Speech pathologist taught her dog how to use a soundboard – dog starts to spell full sentences

Using a unique tool, a speech therapist taught her dog how to communicate. Stella is now able to express her demands and her opinions to her parents.
What do you suppose your dog would say if it could talk? Christina Hunger, MA, CCC-SLP, a speech therapist, made the decision to investigate. Stella, her dog, now knows 29 words and is even able to speak in phrases.

Hunger, 26, trained her 18-month-old puppy to use a unique AAC system. These tools are frequently used with non-verbal kids who can express themselves by pressing one of the countless icons that represent various words. When users press the button, the device speaks the word aloud so that other people may hear it.

Hunger considered how the Catahoula/Blue Heeler mix would utilize a similar device to “speak” by pressing buttons when Hunger and her fiancé adopted a puppy last year. So, when Stella was just 8 weeks old, she started teaching her how to use an AAC.

Source: Instagram/Hunger4words

She explained in a blog article that vocal conversation, gestures, facial expressions, writing, etc. are all forms of communication that we all use. That implies that in order to communicate ourselves, we don’t always need to be able to speak.

Dogs can express themselves through barking, whining, growling, jumping, sighing, and other behaviors. What would happen if we provided canines a method to access the words we say to them every day, Hunger thought to herself?

Hunger examined the hypothesis that dogs may communicate back using the same words via the ACC since they can understand and react to verbal cues from humans.

Hunger and Jake’s conversation began with a beloved term that almost all dogs are familiar with: outside.

Then they created a button that, when pressed, spoke the word aloud. They would press the button every time they called “outside” and let Stella out the door in the hopes that she would eventually learn to do the same whenever she wanted or needed to leave.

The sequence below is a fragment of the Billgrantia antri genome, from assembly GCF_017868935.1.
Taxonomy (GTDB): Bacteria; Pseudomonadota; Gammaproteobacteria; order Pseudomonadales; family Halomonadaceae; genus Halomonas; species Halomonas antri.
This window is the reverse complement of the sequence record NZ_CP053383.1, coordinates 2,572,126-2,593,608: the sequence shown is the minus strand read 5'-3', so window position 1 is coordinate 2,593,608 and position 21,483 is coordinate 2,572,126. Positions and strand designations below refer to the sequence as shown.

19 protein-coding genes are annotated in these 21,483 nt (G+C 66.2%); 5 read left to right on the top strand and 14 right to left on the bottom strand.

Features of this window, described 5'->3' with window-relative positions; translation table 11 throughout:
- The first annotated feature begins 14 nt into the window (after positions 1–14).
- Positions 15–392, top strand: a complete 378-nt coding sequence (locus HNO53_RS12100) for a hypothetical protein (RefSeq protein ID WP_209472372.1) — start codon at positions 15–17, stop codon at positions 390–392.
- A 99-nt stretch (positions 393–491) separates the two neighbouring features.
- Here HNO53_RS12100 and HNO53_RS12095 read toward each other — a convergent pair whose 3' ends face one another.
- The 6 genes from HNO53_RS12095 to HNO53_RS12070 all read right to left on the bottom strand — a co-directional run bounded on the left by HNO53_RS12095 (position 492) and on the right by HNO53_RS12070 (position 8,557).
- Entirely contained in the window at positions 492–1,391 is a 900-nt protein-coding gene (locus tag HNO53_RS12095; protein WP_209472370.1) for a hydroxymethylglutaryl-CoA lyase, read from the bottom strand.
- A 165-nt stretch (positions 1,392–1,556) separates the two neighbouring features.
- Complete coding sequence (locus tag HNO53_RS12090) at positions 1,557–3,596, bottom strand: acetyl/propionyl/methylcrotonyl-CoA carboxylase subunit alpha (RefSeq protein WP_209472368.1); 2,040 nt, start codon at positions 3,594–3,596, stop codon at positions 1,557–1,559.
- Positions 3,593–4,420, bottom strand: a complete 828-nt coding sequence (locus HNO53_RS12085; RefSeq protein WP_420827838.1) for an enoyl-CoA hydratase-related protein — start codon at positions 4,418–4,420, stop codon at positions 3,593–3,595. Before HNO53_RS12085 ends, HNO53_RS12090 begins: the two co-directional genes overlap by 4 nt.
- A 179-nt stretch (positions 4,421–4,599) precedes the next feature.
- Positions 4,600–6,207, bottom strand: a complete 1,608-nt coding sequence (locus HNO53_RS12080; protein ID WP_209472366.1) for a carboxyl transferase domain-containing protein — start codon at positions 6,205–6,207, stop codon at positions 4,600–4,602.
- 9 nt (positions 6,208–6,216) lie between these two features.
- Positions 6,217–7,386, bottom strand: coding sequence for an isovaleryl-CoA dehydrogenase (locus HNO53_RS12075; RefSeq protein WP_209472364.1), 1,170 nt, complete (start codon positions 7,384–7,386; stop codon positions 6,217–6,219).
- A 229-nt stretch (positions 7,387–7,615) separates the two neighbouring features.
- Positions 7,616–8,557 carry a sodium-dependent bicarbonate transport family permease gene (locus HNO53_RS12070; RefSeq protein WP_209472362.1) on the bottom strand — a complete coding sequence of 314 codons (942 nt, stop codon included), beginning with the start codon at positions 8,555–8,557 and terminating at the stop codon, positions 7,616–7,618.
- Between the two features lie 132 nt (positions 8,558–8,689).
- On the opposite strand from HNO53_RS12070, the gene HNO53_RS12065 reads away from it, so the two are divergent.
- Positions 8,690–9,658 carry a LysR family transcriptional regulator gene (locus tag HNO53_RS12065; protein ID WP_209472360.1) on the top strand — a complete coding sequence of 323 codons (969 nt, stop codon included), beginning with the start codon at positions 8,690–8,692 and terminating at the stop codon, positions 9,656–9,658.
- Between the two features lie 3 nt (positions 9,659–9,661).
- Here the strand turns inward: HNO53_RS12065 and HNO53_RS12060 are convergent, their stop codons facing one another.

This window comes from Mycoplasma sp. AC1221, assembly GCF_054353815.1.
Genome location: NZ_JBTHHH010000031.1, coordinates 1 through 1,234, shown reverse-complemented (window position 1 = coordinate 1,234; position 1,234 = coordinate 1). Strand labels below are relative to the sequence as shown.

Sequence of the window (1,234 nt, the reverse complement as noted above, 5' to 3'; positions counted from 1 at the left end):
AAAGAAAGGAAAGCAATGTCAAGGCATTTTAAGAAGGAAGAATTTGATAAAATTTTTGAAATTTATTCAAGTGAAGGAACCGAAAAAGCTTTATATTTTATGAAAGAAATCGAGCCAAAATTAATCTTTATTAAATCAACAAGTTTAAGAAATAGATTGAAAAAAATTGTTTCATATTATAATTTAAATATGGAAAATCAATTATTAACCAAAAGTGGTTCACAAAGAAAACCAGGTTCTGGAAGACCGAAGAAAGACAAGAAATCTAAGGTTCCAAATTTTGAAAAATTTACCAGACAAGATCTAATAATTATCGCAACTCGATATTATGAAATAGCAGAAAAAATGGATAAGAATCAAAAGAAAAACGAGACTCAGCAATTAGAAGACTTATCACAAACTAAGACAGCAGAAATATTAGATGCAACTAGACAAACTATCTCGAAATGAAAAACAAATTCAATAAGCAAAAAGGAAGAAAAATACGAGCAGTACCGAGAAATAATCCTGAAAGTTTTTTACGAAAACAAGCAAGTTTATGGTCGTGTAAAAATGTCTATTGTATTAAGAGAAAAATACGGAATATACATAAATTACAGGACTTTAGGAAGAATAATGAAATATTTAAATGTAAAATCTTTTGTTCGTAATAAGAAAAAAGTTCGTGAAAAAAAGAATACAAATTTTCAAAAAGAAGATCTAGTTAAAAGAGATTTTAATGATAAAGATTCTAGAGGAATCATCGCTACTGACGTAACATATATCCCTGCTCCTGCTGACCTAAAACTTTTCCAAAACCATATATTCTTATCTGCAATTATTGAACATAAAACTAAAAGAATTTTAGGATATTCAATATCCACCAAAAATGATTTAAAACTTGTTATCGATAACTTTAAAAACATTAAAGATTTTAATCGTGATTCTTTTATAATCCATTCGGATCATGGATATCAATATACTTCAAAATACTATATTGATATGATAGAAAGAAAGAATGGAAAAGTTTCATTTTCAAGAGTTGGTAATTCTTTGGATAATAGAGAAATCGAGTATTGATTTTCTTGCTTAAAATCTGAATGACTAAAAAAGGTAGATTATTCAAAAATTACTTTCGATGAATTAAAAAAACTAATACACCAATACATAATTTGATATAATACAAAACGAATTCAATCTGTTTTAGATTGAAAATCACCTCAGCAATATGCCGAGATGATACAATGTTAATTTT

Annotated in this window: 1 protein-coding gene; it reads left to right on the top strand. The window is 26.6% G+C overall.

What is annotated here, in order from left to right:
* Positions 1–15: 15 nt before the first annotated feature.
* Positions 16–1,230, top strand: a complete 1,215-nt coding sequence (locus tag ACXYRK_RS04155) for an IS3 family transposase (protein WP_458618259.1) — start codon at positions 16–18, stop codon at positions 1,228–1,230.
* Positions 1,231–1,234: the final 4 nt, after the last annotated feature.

After a few weeks of modeling, Stella proved to us that she was conscious of the situation. I used to inquire, “Is it outside? Do you want to go outside, Stella? She started barking as she looked up at me, down at the button, and both directions.

Then they added more phrases Stella could need to express herself, like “food,” “drink,” “play,” “walk,” “no,” “come,” “help,” “bye,” and “love you.”

We replied to Stella’s communication by noticing her message and responding appropriately rather than rewarding her with a treat for pressing a button. Just like our own, Stella’s voice and ideas are important.

Eventually, Stella didn’t need cues from humans in order to use her buttons.

Hunger stated:

When Jake and I were preoccupied, Stella started yelling “play” until we threw her toy or started a tug of war. As Stella approached her water bowl, she would see it was empty and call out, “Water.” Stella would repeat “walk” while glaring at us if we had completed dinner but hadn’t yet mentioned going for a walk. She would say “help” and stand exactly where she needed Jake or I to look if her toy got caught beneath the couch. She would say “bye” to our pals as they put on their jackets or stood by the door.

Stella eventually became so adept at utilizing her buttons that she began to comment on events rather than just make requests. For instance, when Hunger was watering the plants, she would push the “water” button (but her own water bowl was full).

Then, even more astonishingly, Stella began constructing phrases out of the words.

Stella would say “no eat” or “eat no” if we didn’t feed her quickly enough, “walk no” if we didn’t take her for a walk, “eat play” to ask for a toy packed with food, and “help come” when she required assistance in a different area.

Stella was also able to express her anger to her parents:

She responded, “Love you no,” and left the room when Jake and I did not offer her food thus early.

While it may seem implausible that an animal could communicate with such sophistication, Hunger reminds readers that the ordinary dog can grasp about 165 words on average.

In terms of cognition and language, dogs have been likened to the typical two-year-old human.

The experiment goes on since it isn’t satisfied to end after a few dozen words.

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